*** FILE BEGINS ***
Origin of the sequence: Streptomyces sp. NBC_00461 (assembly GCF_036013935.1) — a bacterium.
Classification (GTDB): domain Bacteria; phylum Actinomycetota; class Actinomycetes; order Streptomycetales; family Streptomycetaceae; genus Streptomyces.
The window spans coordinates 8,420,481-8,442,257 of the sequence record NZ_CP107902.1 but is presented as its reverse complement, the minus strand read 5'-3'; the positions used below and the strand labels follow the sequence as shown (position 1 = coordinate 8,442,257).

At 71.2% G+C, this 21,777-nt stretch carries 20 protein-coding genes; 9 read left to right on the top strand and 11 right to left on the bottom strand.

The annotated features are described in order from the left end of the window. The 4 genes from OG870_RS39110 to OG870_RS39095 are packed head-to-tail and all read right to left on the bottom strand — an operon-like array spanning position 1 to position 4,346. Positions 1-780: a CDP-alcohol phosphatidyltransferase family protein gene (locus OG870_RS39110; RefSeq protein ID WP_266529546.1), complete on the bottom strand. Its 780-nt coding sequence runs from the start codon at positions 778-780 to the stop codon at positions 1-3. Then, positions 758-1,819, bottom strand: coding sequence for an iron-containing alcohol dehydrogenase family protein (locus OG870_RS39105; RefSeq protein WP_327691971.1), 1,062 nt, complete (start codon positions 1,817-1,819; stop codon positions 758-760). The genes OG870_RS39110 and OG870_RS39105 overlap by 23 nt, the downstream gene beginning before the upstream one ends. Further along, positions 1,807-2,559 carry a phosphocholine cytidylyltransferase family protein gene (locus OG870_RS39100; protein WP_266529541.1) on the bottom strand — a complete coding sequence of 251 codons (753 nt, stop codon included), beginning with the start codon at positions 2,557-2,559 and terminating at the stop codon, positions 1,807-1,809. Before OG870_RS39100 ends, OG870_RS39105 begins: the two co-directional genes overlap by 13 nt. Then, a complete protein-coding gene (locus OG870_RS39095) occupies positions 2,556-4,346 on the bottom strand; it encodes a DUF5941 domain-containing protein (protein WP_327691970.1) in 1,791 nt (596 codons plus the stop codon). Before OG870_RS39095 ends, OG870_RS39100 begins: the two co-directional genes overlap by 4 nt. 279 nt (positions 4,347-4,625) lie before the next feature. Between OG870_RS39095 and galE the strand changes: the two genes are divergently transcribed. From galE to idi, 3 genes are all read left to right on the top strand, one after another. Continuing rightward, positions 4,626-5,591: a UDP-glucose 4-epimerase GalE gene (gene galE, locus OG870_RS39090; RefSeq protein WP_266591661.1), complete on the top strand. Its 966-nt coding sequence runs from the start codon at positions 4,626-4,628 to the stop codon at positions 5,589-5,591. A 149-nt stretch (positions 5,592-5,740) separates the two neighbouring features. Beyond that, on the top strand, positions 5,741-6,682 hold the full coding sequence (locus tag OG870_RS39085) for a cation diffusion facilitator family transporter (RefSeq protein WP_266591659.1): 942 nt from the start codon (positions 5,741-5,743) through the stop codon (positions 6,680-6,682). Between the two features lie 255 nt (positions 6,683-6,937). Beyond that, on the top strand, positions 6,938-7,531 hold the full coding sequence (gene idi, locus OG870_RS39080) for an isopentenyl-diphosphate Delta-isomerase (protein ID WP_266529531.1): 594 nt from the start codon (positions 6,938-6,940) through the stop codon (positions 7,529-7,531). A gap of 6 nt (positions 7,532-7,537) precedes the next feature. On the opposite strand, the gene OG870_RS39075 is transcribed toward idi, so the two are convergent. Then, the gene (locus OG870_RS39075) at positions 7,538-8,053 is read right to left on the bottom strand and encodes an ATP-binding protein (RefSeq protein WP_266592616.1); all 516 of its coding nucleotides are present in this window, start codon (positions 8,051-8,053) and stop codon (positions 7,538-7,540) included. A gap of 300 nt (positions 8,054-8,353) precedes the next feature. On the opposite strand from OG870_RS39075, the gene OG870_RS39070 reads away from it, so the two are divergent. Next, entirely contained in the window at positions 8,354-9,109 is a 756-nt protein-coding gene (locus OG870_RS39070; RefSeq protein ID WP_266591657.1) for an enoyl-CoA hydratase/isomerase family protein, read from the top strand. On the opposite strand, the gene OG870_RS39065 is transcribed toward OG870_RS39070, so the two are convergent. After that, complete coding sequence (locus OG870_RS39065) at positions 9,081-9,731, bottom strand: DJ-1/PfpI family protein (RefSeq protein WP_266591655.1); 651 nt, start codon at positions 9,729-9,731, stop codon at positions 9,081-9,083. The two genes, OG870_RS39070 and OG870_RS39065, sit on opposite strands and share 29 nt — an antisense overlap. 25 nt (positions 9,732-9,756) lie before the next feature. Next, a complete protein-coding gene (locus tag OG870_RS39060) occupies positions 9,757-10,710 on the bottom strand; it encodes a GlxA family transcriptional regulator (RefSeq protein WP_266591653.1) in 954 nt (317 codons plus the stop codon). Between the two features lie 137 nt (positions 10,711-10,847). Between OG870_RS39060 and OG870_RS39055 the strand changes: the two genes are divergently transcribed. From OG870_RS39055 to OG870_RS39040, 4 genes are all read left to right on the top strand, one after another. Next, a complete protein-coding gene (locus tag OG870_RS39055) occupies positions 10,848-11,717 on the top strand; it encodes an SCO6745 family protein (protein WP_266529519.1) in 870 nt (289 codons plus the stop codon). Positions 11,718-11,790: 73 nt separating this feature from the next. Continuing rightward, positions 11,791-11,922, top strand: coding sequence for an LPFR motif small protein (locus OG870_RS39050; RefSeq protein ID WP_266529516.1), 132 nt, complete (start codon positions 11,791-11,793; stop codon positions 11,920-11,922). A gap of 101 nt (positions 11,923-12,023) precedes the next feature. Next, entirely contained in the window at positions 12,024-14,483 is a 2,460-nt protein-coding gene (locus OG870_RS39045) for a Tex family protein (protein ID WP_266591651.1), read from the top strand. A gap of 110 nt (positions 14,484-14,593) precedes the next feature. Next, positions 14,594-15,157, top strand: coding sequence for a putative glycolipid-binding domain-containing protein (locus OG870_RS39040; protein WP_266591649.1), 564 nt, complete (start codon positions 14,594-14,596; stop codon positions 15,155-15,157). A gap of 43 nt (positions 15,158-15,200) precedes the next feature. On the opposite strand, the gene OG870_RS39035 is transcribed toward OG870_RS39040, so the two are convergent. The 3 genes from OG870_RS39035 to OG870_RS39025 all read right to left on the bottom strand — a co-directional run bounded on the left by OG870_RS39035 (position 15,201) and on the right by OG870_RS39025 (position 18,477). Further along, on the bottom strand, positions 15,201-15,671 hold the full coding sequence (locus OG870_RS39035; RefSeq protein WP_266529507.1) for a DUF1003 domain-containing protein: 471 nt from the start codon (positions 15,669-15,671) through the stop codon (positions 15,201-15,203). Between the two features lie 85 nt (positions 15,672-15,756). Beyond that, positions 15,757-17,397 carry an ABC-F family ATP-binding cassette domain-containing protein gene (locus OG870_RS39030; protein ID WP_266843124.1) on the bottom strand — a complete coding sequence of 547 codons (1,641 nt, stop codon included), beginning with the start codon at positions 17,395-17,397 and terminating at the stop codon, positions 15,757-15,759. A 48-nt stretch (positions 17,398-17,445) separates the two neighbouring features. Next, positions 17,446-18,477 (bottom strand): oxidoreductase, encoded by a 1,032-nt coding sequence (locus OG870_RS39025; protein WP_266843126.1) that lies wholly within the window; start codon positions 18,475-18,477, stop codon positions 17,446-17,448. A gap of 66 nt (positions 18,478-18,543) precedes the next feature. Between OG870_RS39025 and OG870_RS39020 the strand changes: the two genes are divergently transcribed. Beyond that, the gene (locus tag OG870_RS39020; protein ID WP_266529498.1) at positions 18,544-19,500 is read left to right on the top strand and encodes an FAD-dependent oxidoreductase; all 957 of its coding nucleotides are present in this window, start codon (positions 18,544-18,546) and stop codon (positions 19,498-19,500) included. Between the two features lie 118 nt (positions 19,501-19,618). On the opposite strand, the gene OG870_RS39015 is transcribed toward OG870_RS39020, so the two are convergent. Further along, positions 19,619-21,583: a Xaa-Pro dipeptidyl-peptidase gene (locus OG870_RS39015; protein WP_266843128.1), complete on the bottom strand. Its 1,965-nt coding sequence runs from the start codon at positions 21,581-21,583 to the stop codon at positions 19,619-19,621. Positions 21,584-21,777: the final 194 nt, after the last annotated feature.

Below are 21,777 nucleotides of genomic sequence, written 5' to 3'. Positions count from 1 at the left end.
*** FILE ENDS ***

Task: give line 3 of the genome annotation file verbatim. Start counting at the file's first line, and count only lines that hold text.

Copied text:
The window spans coordinates 8,420,481-8,442,257 of the sequence record NZ_CP107902.1 but is presented as its reverse complement, the minus strand read 5'-3'; the positions used below and the strand labels follow the sequence as shown (position 1 = coordinate 8,442,257).